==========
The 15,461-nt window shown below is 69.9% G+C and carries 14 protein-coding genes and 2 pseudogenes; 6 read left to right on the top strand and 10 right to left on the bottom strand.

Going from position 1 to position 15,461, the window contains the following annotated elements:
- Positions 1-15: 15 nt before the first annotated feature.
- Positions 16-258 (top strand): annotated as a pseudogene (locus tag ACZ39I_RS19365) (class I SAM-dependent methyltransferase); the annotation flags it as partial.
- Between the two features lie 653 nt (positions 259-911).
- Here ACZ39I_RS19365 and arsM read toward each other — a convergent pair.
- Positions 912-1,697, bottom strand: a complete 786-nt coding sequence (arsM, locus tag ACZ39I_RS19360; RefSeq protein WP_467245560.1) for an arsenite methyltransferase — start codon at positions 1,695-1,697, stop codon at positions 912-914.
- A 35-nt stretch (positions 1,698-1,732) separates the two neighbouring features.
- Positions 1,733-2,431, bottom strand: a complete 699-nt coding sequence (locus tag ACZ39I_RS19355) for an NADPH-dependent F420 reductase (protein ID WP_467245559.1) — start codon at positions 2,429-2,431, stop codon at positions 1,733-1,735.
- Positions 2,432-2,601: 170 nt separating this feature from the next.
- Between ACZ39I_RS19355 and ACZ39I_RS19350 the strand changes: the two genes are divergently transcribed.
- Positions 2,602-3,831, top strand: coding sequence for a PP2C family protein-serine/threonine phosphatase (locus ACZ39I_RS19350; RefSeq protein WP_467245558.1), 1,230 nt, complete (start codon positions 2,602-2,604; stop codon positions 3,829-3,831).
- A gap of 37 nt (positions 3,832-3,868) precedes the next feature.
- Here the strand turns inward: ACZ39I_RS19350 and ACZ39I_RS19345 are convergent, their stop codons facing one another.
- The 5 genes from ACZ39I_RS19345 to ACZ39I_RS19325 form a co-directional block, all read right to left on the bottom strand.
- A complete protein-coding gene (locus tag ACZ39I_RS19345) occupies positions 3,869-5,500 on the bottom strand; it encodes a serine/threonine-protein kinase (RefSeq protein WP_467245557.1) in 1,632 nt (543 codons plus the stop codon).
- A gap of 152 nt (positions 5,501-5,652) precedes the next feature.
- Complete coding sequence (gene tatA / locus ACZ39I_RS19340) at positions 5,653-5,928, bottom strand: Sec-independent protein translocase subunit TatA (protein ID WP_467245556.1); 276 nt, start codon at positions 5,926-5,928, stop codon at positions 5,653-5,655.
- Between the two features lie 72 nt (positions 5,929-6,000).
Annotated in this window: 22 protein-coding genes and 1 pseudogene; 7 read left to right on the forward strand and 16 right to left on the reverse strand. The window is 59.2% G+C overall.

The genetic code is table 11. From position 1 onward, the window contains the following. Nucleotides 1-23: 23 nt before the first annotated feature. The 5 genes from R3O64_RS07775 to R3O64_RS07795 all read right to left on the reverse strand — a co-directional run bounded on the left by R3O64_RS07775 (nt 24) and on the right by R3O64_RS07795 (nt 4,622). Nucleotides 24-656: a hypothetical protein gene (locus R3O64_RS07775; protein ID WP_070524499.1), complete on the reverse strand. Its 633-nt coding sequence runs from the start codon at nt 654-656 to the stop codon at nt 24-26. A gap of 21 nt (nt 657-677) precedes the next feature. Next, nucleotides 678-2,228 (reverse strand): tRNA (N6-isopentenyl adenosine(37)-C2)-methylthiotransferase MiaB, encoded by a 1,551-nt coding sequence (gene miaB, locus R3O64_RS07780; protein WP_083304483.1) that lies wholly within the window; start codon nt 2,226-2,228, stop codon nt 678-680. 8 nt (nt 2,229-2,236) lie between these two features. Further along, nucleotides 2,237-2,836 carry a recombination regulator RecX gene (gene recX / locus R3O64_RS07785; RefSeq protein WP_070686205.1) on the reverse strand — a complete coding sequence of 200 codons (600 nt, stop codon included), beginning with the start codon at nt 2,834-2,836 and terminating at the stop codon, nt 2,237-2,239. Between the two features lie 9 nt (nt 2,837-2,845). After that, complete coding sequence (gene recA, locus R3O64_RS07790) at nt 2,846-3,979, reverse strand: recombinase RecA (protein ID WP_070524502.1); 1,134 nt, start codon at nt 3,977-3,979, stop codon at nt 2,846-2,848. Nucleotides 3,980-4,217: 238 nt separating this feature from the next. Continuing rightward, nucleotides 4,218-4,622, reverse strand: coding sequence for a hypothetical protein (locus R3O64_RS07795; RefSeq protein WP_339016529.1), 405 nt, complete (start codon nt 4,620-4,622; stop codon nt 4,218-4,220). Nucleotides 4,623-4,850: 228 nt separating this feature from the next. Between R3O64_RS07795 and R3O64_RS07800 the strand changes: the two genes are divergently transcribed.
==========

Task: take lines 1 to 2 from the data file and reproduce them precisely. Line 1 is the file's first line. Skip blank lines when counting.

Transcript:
The 15,461-nt window shown below is 69.9% G+C and carries 14 protein-coding genes and 2 pseudogenes; 6 read left to right on the top strand and 10 right to left on the bottom strand.

Going from position 1 to position 15,461, the window contains the following annotated elements: